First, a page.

Economic cooperation between Turkey and Russia has increased steadily in the last couple of years and this could be read as the dawn of a new alliance. Last December, the two governments met in Turkey and signed eleven agreements including an agreement concerning the future of nuclear power plants that are going to be built in Turkey, and investments by companies from both countries in their counterparts’. As Turkey is a major tourist destination for many Russians and a solid market for Russian fossil energy, the level of interconnection between the two nations is higher than ever, even surpassing the times of alliance in the interwar period.
The idea of a possible new alliance seemed even more plausible when Turkish Prime Minister Recep Tayyip Erdogan repeated an old joke between him and Vladimir Putin that Turkey should be accepted to Shanghai Cooperation Organisation, but in a more serious manner: Turkey’s inclusion to the SCO as a full member was significant. The SCO is an organisation consisting of China, Russia, and four other central Asian countries. India, Iran and Pakistan are among the observer states. Erdogan also voiced his disappointment over the slow pace of the European Union membership process and how much more the SCO countries and Turkey had in common.
This started a hotheaded debate in the foreign affairs services of Turkish media as to whether Erdogan mentioned the SCO as an alternative to the EU or not. Evidently, Turkey’s EU membership process was a stalemate at the time, as for almost two years no steps had been taken for integration. Most of the Turkish foreign affairs experts have read Erdogan’s proposition as a gambit for the EU, expressing his frustration. However, some commentators contested this interpretation.
Soon after his comments concerning the SCO, in his visit to Prague on 4th of February, Erdogan repeated his criticism on the slow-speed of Turkey’s EU integration, putting blame on the hesitancy of the EU. Yet he also underlined that there is no change in the aims of Turkish government to join the EU. Sami Kohen, senior columnist in Turkish daily Milliyet, read Erdogan’s words on the SCO as a way of pressuring the EU to restart the integration process, rather than a gambit. Similarly, Cengiz Candar, senior columnist in daily Radikal offered a similar view. Both columnists also offered views on why a very close relationship with the SCO might be problematic for Turkey in terms of civil and political rights and democratisation. Candar went further ahead and noted that the problems of islamophobia and democratisation may create even more problems between some of the SCO countries than the EU. Another critical point raised by Kohen was how Turkey’s possible inclusion in the SCO would affect its NATO membership.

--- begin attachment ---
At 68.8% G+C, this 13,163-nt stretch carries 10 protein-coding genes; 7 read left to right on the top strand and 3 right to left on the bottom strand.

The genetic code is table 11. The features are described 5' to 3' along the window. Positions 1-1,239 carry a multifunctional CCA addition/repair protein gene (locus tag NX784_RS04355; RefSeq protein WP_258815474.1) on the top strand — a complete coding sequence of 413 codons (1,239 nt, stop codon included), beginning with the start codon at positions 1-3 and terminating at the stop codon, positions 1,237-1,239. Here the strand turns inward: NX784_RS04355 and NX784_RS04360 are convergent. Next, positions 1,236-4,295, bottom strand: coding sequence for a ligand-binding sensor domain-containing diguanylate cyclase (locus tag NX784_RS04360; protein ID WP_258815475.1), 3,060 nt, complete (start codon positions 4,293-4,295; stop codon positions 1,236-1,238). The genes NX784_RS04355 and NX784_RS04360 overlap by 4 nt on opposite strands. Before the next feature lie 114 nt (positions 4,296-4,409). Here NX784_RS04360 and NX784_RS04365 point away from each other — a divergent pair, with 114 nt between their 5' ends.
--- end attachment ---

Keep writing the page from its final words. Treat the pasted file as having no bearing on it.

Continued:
Further complications emerged between two countries when the Russian government was vocally unhappy about Turkey’s request for Patriot missile systems from NATO and it considered the installation of these systems as a threat of direct involvement in the conflict in Syria by Turkey. The NATO officials repeatedly spoke over the matter as the Patriot missiles are for the defense of Turkey from possible missile attacks from Syria. The disagreements between Turkey and Russia are not only on the Patriot systems but also on future of Syrian president Bashar al-Assad.
Relations between Turkey and Syria quickly deteriorated after al-Assad, once a close friend of Erdogan, rejected to loosen its grip on the Syrian people. Soon after demonstrations escalated into full-fledged conflict, Turkey opened it borders to Syrian refugees and meetings of the rebels. As the civil war waged on, the burden on Turkey increased in terms of both money and human life. Apart from the increasing cost of maintaining the refugee camps, several Turkish citizens lost their lives due to cross-border mortar fire. Public uproar in Turkey was directed towards the policies of the foreign affairs minister Ahmet Davutoglu and the Turkish government tried to push NATO to increase its level of involvement in the conflict. However, Davutoglu was unable to get the results he desired, partly to the blame of Russia which staunchly supporting al-Assad. Disagreement over the Syrian conflict was also one of the issues raised in Putin’s visit to Turkey: Both parties accepted their disagreement and continued economic cooperation.
As seen in the Syrian conflict, Turkey still has close political ties to the West rather than Russia. Turkey is one of the major allies of the US, and the Obama government has not put any serious criticism to the policies of the Turkish government.
For Turkey, a possible alliance with Russia may not come true politically and be only at the economic level. The waltzers of Turkey and Russia seem to create new possibilities for Eurasia, but there is still room for the West between the vacillating couple, and the sometime turbulence of the economic and political relationship of the two states does not make the creation of a solid axis likely.